# How far on average does the grasshopper need to travel to get home after its drunken jumping spree?

A grasshopper is jumping on a number line and starts at its home at zero (i.e., the “origin”). Its first jump will be length 1/2, its second jump will be length 1/4, its third jump will be length 1/8 and so on. (To make this explicit, its N-th jump will be length (1/2)^N.)

However, before the jumping begins, it drinks a little too much grasshopper juice and loses all sense of direction. For each jump, it will randomly hop left or right along the number line with equal probability.

After infinitely many jumps, the grasshopper’s head is once again clear and it wants to return home to the origin. On average, what is the expected distance it travels to return to the origin? (Note that no matter which side of the origin the grasshopper is on, “distance” is defined as being zero or positive, but cannot be negative.)

This puzzle was previously posted at: https://fivethirtyeight.com/features/can-you-help-the-grasshopper-get-home/

• The follow up question in the source seems interesting. If the grasshopper jumping distance is (2/3)^N Jul 11, 2023 at 2:48

Two observations:

1. The first jump determines which side of the origin the grasshopper is, because the total length of all jumps is 1, and the first jump is 1/2. So after the first jump, no jump goes past zero/home.
2. After the first jump, each jump is equally likely to be towards home as away from home, so the expected value of this jump's contribution to the distance from home is zero.

Therefore the expected distance is

1/2.

1/2

The sum of all jumps after the first is equal to the length of the first jump; no jump after the first will carry the grasshopper past its home. Therefore, each jump after the first does not change the expected distance from home.

• There seems to be something missing in this answer, as it doesn't mention the equal probability of jumping left and right (if this probability is not equal, the answer is not 1/2) Jul 10, 2023 at 4:19
• Actually, it only the first jump has to be fair. On later jumps, it only matters that the chance of a positive jump is independent of position. Jul 16, 2023 at 17:24
• ah, the expectation being taken on later jump is canceled from the first jump being left or right, got it. Jaap's answer canceled the expectation by each jump itself, but this is only possible since the probability is 0.5. Your answer is more general, and thus better, then. Thanks for the explanation! I made a small edit to change my downvote to upvote. Jul 17, 2023 at 2:44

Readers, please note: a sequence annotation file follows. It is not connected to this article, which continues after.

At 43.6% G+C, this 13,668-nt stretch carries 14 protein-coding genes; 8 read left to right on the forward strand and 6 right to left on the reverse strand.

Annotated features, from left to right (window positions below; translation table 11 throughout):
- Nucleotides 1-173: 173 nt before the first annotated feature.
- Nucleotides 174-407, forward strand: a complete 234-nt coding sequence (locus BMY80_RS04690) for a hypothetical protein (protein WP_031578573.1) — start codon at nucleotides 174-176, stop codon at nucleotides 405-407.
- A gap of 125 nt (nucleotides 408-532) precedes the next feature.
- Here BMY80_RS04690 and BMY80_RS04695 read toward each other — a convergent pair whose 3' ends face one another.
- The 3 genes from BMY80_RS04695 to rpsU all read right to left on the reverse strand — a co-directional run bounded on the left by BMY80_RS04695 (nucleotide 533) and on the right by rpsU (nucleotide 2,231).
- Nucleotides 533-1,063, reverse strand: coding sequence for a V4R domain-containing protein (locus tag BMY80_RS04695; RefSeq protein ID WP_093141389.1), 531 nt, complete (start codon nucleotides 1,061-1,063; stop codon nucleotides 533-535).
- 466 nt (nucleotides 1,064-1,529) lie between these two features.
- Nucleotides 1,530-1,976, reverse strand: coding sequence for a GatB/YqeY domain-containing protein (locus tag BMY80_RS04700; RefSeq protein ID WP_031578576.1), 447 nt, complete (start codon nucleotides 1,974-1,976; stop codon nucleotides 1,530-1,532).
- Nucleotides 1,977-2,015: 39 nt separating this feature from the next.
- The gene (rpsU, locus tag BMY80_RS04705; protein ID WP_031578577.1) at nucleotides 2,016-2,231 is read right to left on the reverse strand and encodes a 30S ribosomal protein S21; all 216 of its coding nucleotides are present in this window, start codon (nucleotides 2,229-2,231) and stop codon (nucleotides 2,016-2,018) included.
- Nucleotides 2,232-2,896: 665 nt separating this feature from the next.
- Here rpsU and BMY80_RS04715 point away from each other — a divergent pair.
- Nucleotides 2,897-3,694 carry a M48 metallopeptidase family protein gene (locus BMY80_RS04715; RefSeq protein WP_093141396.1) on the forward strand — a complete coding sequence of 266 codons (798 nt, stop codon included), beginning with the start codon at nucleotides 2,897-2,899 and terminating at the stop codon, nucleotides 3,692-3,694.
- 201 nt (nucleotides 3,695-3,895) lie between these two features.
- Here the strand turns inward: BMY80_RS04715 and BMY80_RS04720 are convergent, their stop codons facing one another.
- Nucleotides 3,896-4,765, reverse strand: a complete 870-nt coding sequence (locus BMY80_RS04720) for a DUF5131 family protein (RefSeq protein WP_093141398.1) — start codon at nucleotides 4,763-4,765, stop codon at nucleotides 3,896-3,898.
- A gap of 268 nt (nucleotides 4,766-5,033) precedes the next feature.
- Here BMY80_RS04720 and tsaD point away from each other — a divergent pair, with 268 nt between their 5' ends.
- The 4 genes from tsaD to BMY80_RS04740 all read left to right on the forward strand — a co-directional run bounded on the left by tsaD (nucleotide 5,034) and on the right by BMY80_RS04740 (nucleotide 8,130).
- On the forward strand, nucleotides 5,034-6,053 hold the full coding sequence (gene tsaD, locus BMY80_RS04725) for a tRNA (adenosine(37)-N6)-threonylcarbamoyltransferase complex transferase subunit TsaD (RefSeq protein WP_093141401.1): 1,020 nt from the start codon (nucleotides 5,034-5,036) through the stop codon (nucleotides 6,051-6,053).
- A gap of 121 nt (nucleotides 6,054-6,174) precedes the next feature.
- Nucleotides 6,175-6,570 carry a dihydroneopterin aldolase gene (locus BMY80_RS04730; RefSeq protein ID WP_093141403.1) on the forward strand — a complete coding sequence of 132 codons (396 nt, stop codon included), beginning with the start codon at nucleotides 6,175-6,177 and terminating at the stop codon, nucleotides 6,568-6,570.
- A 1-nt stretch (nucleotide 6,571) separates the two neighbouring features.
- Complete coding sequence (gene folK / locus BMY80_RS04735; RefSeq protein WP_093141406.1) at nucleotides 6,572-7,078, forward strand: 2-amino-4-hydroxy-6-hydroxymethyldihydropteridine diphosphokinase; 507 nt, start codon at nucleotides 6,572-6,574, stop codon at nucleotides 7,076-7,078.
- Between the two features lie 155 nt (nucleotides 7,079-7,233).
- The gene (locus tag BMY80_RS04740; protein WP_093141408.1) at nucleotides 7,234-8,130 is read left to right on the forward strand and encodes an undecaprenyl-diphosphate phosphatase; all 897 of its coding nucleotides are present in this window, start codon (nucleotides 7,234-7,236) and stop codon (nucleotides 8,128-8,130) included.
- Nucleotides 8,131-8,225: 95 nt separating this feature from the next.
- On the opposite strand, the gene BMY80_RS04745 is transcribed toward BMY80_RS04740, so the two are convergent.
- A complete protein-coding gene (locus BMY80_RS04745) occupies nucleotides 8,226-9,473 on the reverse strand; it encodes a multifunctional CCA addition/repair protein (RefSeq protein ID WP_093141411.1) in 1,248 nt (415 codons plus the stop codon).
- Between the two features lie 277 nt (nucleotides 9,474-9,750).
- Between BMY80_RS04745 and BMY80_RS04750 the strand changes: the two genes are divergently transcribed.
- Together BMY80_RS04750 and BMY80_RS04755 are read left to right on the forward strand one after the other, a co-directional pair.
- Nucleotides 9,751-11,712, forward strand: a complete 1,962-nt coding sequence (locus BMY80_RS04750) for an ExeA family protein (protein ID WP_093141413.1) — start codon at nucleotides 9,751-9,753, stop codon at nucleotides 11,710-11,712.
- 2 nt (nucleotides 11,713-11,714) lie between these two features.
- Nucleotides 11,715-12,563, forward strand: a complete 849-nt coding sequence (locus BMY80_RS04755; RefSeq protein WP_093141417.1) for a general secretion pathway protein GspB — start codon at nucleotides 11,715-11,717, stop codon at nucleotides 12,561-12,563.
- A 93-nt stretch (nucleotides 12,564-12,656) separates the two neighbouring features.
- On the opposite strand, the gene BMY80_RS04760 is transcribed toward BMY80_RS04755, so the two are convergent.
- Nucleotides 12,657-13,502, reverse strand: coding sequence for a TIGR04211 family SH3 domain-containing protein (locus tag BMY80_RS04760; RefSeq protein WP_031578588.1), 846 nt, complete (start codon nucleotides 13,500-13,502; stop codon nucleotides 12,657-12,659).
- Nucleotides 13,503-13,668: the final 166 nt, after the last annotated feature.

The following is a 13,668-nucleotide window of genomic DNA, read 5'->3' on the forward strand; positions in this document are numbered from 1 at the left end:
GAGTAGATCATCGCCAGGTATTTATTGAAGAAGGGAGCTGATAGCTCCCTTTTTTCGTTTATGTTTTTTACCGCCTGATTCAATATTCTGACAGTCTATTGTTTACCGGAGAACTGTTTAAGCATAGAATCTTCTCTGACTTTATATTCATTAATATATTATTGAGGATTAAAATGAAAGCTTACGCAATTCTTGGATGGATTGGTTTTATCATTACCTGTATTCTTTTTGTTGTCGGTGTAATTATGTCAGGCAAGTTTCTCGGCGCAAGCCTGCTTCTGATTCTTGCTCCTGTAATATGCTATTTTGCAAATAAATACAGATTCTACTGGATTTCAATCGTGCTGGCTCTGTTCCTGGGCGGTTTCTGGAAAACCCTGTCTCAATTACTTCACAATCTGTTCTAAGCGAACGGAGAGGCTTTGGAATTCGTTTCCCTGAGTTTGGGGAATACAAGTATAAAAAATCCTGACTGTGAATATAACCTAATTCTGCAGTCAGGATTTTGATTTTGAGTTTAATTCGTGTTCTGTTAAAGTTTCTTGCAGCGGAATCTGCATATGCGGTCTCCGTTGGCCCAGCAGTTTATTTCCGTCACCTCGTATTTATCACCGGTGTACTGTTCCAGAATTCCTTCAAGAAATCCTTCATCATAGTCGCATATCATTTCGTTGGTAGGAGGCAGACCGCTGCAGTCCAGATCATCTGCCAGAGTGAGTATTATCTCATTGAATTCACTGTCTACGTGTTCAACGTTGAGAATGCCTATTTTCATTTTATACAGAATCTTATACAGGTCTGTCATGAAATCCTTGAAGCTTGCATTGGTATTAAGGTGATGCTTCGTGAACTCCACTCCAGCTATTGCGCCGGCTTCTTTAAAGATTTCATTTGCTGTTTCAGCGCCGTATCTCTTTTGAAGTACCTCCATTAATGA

~1/3 as it is told to us that the grasshopper can jump either left or right with equal probability. By that logic, one can correctly assume that the grasshopper will alternate between left and right on each jump. Assuming he jumps to the right first(a length of 1/2), and then back to the left (placing him at a distance of now 1/4 from the origin), he will next, by my assumption, jump to the right again (placing him 3/8 from the origin). If you continue to add and subtract by the formula given to us, (1/2)^N, you will eventually come to a value close to 1/3, and if you do this forever and type this alternating series into something like Desmos with N going to infinity, you will get an answer of 1/3 (or 0.3333 repeating).

• That two outcomes each occur with 50% probability absolutely does not mean that the outcomes alternate in sequence. Flipping a coin and getting heads does not mean the next flip will be tails. Jul 10, 2023 at 14:00
• Also, even if the grasshopper is specified to be jumping alternately, the answer would be exactly 1/3, not "~1/3" or approximately 1/3. Jul 11, 2023 at 2:48
• Thank you for your answer but I intended the direction of the grasshopper jumps to be random. I also intended that each random jump direction to be independent of all the other jumps. Because of your answer I decided to edit my question to include the word "randomly". Jul 11, 2023 at 8:54